Consolation and Psychoanalysis

Per Magnus Johansson


Psychoanalysis has seldom concerned itself with the notion of consolation at the theoretical level. Consolation (or comfort or solace) is not a psychoanalytic concept. Freud only uses the word once in his general reflections on the human condition.

Freud saw religion as an effect of man’s infantile need for consolation, and compared it with obsessional neuroses. His reflections on the matter led Freud to the conclusion that reli- gion is an illusion. The more people who gain access to thinking influenced by science, the more people will abandon their belief in the religious message.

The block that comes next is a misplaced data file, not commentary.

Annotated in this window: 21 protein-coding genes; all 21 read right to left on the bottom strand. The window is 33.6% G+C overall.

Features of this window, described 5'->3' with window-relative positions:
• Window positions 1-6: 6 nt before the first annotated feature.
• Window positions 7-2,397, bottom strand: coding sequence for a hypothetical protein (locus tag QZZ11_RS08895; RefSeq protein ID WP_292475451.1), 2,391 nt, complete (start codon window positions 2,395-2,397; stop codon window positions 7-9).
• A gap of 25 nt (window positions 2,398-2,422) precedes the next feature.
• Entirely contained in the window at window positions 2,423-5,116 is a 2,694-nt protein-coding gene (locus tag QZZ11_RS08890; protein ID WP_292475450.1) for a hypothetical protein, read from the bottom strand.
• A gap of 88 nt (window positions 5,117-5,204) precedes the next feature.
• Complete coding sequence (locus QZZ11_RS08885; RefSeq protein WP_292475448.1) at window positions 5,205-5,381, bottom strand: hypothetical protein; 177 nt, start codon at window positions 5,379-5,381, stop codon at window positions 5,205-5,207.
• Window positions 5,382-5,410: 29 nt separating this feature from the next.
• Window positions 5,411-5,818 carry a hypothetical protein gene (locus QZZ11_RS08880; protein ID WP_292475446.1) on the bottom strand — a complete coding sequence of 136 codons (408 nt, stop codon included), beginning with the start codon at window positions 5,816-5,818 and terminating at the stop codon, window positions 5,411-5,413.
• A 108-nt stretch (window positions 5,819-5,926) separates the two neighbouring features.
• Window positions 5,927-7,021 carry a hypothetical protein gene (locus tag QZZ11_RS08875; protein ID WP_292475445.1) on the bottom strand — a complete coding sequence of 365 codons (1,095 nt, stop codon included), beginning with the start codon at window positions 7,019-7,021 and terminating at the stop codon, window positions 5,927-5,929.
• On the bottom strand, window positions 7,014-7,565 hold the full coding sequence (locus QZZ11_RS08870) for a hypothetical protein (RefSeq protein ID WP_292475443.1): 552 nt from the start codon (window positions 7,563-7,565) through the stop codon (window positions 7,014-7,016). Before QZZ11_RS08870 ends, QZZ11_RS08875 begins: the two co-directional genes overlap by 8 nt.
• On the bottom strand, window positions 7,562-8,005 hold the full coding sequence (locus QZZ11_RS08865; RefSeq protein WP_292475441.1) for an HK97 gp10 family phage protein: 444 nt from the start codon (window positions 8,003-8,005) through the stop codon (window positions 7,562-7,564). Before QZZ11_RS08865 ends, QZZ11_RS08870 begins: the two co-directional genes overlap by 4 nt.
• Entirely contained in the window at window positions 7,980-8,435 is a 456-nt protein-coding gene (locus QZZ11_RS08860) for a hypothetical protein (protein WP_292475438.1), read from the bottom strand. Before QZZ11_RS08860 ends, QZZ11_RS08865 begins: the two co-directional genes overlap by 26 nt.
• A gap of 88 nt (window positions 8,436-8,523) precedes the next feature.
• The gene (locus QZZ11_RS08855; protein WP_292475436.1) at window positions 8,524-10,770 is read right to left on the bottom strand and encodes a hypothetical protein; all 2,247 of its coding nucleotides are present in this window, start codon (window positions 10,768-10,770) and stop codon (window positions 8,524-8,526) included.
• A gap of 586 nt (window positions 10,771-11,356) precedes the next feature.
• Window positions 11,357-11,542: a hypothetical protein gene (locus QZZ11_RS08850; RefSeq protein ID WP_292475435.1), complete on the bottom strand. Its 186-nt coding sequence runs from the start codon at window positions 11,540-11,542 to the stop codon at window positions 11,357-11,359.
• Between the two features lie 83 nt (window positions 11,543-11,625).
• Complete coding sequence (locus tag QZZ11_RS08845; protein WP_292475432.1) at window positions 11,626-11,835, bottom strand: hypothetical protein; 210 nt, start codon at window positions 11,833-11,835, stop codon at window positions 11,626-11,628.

In Freud’s scientific-ideological attempt at turning psycho- analysis into a scientific discipline, phenomena which are parts of the religious and literary fields are lost. The human need for consolation is such a phenomenon.

Donald W. Winnicott’s concept of the transitional object must be considered in this context. According to Winnicott, the tran- sitional object is on the border between psychic, subjective reality, and external, objective reality. It is usually used by the child of the age of four to twelve months. The transitional object is a compensation which has the function of consoling the individual.

In Sweden, as in many other European countries, the psycho- dynamic tradition that arose was to a greater extent concerned with fulfilling man’s need for consolation, as compared with pursuing an ideal that was influenced by the natural sciences. The psychotherapists in this tradition attended to man’s need for consolation, and the treatment was called pastoral cure.

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